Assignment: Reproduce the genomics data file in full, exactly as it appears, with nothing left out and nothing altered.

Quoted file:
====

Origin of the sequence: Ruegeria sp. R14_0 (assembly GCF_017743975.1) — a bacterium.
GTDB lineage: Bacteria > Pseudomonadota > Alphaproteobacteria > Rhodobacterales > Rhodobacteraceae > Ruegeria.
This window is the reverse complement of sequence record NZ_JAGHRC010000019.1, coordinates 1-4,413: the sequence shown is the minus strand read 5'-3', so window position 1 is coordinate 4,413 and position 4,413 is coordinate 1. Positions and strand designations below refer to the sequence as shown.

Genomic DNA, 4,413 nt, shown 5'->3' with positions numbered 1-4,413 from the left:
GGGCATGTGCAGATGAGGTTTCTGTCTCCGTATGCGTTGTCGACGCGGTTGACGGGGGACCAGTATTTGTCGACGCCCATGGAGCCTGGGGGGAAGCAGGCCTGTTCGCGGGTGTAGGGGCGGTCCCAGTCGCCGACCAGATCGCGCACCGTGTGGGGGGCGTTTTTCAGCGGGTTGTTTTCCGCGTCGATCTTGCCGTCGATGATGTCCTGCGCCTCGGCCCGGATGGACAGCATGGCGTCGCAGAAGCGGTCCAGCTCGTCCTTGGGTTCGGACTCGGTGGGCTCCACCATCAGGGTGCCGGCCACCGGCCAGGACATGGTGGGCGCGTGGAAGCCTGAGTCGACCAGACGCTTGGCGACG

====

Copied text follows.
Origin of the sequence: Ruegeria sp. R14_0 (assembly GCF_017743975.1) — a bacterium.
GTDB lineage: Bacteria > Pseudomonadota > Alphaproteobacteria > Rhodobacterales > Rhodobacteraceae > Ruegeria.
This window is the reverse complement of sequence record NZ_JAGHRC010000019.1, coordinates 1-4,413: the sequence shown is the minus strand read 5'-3', so window position 1 is coordinate 4,413 and position 4,413 is coordinate 1. Positions and strand designations below refer to the sequence as shown.

Genomic DNA, 4,413 nt, shown 5'->3' with positions numbered 1-4,413 from the left:
GGGCATGTGCAGATGAGGTTTCTGTCTCCGTATGCGTTGTCGACGCGGTTGACGGGGGACCAGTATTTGTCGACGCCCATGGAGCCTGGGGGGAAGCAGGCCTGTTCGCGGGTGTAGGGGCGGTCCCAGTCGCCGACCAGATCGCGCACCGTGTGGGGGGCGTTTTTCAGCGGGTTGTTTTCCGCGTCGATCTTGCCGTCGATGATGTCCTGCGCCTCGGCCCGGATGGACAGCATGGCGTCGCAGAAGCGGTCCAGCTCGTCCTTGGGTTCGGACTCGGTGGGCTCCACCATCAGGGTGCCGGCCACCGGCCAGGACATGGTGGGCGCGTGGAAGCCTGAGTCGACCAGACGCTTGGCGACG